But what if I and a few friends peacefully set up a lemonade stand in the middle of an interstate highway?  Would that be "peaceable assembly?"  Of course not.  If I did such a thing, I should be cited for a breach of the peace, and I should not be able to sue anyone who ran over me.  Similarly, if I blocked or barricaded a public sidewalk or a city street to pass out Bibles, that would likewise be a breach of the peace, even though I have a Constitutionally-protected right to freely exercise my religious beliefs. 

Thus, it is also a breach of the peace for "protestors" to interfere with the flow of traffic, whether foot traffic or vehicular traffic.  Said another way, when one exercises the right to "peaceably assemble," he cannot at the same time defeat other citizens' rights to be unmolested, to move about, to conduct business, to patronize businesses, or even exercise their own right of free speech. 


Picture the "picket lines" that unions legitimately use on a public sidewalk --- they walk around with their signs and sometimes use chants, but they must not interfere with others who want to pass by on the sidewalk, nor may they become too loud so as to disturb the general peace or even interfere with the operation of the business they are protesting.




I recommend that we do the following:

1.     We should propose legislation that absolves Citizen A from criminal prosecution and from civil liability if they harm Citizen B (or Citizen B's property) when Citizen B is protesting in a way that interferes with Citizen A's unalienable God-given rights, said rights being identified in the Declaration of Independence, in the U.S. Constitution, in the Tennessee Constitution, and in the historic English common law.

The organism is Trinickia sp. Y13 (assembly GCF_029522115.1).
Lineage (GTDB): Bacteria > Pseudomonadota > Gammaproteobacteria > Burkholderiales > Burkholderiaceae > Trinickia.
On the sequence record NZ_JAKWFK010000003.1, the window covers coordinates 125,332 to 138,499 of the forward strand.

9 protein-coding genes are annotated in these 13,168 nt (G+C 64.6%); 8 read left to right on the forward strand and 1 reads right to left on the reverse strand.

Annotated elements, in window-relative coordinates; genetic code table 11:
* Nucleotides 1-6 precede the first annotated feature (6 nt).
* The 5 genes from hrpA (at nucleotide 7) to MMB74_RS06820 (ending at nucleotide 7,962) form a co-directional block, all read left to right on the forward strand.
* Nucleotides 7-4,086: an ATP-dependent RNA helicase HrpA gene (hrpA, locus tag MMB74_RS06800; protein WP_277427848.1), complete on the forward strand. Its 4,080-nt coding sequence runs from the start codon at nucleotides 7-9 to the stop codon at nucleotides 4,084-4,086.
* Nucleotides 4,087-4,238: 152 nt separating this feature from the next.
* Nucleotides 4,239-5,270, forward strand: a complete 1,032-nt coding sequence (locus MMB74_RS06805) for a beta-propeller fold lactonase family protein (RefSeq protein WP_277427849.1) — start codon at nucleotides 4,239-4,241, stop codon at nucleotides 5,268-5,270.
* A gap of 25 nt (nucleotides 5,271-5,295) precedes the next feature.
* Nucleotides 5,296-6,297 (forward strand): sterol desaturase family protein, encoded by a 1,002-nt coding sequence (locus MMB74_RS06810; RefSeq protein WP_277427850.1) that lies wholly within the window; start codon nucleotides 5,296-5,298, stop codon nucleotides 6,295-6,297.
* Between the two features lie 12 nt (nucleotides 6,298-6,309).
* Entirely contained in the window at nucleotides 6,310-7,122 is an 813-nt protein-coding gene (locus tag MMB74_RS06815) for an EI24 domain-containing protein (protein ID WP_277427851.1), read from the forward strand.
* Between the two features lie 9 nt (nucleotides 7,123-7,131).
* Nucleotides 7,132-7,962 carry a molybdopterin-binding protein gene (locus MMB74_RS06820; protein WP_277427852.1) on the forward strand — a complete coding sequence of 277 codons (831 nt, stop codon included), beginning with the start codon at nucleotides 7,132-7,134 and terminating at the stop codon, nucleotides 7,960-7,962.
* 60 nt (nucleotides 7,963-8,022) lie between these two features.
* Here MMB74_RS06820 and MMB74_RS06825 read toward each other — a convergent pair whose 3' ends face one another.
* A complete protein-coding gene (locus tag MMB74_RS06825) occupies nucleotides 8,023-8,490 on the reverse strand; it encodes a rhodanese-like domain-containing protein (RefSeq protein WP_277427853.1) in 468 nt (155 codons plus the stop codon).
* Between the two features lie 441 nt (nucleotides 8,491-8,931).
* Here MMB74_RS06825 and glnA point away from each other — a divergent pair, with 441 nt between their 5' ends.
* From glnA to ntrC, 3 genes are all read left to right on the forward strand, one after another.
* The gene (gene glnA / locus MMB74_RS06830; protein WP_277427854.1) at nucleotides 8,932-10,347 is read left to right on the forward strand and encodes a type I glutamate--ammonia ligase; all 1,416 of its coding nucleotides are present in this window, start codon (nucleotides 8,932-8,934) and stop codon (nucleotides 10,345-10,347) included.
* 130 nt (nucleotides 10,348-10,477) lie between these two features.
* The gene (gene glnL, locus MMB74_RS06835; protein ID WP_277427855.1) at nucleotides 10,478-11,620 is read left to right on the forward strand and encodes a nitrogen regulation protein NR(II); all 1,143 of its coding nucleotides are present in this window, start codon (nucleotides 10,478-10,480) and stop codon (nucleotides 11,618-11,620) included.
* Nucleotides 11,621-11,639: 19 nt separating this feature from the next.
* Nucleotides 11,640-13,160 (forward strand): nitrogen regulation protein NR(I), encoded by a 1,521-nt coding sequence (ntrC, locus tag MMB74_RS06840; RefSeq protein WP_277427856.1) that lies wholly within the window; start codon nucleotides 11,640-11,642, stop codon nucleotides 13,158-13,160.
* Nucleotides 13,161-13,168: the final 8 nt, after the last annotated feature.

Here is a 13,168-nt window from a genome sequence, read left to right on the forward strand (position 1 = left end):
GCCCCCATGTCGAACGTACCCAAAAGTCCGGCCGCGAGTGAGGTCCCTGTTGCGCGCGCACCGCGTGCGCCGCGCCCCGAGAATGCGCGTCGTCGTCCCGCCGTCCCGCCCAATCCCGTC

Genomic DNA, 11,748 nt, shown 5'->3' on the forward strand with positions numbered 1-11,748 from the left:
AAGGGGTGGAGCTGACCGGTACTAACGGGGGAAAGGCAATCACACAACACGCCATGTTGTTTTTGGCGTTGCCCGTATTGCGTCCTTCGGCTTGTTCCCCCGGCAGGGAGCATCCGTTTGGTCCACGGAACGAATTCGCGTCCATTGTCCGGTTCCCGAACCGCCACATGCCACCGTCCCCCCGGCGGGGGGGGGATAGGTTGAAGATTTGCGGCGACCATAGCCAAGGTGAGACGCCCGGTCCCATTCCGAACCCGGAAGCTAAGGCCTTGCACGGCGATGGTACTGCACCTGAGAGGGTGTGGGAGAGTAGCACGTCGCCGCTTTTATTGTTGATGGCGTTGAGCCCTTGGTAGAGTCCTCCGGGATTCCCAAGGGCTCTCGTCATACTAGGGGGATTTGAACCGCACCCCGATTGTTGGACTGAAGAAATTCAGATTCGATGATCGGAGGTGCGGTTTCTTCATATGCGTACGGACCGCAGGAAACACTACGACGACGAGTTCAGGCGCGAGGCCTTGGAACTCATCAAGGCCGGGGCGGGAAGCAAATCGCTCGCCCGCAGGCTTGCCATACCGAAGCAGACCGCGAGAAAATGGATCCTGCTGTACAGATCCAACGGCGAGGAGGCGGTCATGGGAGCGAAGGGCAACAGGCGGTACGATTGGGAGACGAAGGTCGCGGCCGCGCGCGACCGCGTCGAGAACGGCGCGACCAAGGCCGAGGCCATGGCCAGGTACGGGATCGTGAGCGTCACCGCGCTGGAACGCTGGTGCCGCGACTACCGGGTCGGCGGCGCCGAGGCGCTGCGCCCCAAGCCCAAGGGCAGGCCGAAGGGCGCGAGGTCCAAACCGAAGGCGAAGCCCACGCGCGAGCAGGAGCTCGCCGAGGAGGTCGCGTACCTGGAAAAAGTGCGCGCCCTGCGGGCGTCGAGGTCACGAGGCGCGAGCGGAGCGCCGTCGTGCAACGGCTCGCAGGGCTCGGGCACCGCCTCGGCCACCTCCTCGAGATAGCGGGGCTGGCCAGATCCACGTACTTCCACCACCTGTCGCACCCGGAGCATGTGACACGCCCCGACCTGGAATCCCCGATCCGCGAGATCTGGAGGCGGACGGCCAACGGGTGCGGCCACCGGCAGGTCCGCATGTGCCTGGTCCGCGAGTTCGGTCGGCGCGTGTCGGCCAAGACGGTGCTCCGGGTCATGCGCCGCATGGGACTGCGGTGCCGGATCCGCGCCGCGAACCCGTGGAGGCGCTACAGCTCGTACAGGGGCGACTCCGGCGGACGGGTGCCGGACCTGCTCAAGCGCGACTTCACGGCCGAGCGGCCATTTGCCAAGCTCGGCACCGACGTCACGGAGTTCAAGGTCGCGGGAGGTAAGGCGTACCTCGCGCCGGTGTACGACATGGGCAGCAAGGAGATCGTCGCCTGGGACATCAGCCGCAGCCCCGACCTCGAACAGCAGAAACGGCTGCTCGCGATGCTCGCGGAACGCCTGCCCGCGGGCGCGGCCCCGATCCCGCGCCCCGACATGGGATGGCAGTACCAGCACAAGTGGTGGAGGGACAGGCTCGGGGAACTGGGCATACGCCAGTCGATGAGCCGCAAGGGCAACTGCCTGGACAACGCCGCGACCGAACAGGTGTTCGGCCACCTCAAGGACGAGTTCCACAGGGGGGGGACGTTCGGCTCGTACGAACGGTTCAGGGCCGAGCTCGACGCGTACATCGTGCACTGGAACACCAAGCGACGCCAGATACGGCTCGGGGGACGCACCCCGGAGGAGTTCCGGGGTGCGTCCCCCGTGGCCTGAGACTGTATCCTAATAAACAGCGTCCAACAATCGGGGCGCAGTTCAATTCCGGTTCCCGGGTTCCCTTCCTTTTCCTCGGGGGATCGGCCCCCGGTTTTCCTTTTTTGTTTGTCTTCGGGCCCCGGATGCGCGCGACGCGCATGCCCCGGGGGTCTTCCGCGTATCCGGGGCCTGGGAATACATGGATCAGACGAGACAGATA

[Note: There should be no criminal immunity if the harm is deemed to have been carried out with premeditated malice aforethought.]


2.     We should pass first a statute (because it can be implemented more quickly):

(a) which defines "peaceful" (and its various forms) so as to insure that the unalienable rights of other citizens are not infringed, and

(b) which defines "protest" in a manner where it is clear that any act of protesting against any governmental entity is illegal unless:

(1) it is done peaceably and only at a legitimate governmental office or place where the complained-of conduct has occurred. [Explained another way, we should not grant to the citizen a right to complain to someone who is not able to do something about the complaint.  I explain to my church that a person is "griping," "grumbling," or "murmuring" when they talk to someone about a problem when that person cannot do anything to resolve the problem!]

(2) it is being performed in a manner which does not interfere with the unalienable rights of other citizens, such as their right to be free from: physical and verbal molestation, interference in their movement upon their own property or upon public property, invasion and/or destruction of their property, etc.


3.     We should propose next an amendment to the Tennessee Constitution (because it will make the law organic and more permanent) which incorporates the statutory definitions of "peaceful" and "protest" as defined above.





I have long been of the opinion that there is one progressive strategy that has been more effective for their cause than any other:  they avoid the legislative process (and thus, they don't have to expend energy or funds to persuade the public of the merits of their cause), because they simply get the courts to rewrite and/or redefine Constitutional provisions and other legal terms so as to be able to claim that the "law" is on their side.  Therefore, in order to counter their strategy, we need to get some important definitions nailed down --- definitions which are, to the best of our ability, unassailable by the courts --- then we can start to slow the implementation of the progressive agenda.


Respectfully submitted,


Jeffrey A. Cobble, Esq.

Cobble Law Firm

Greeneville, TN



Jeffrey A. Cobble


1315 E. Andrew Johnson Hwy.,

Suite 5

Greeneville, TN  37745

(423) 639-6684